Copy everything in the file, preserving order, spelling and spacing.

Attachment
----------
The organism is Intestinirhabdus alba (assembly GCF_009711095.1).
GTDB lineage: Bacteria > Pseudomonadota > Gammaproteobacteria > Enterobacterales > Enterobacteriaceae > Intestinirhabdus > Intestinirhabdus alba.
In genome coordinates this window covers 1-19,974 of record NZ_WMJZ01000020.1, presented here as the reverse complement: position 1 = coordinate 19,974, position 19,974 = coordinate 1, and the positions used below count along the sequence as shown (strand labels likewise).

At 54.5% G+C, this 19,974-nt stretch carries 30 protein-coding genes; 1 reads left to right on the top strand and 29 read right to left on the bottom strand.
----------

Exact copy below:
The organism is Intestinirhabdus alba (assembly GCF_009711095.1).
GTDB lineage: Bacteria > Pseudomonadota > Gammaproteobacteria > Enterobacterales > Enterobacteriaceae > Intestinirhabdus > Intestinirhabdus alba.
In genome coordinates this window covers 1-19,974 of record NZ_WMJZ01000020.1, presented here as the reverse complement: position 1 = coordinate 19,974, position 19,974 = coordinate 1, and the positions used below count along the sequence as shown (strand labels likewise).

At 54.5% G+C, this 19,974-nt stretch carries 30 protein-coding genes; 1 reads left to right on the top strand and 29 read right to left on the bottom strand.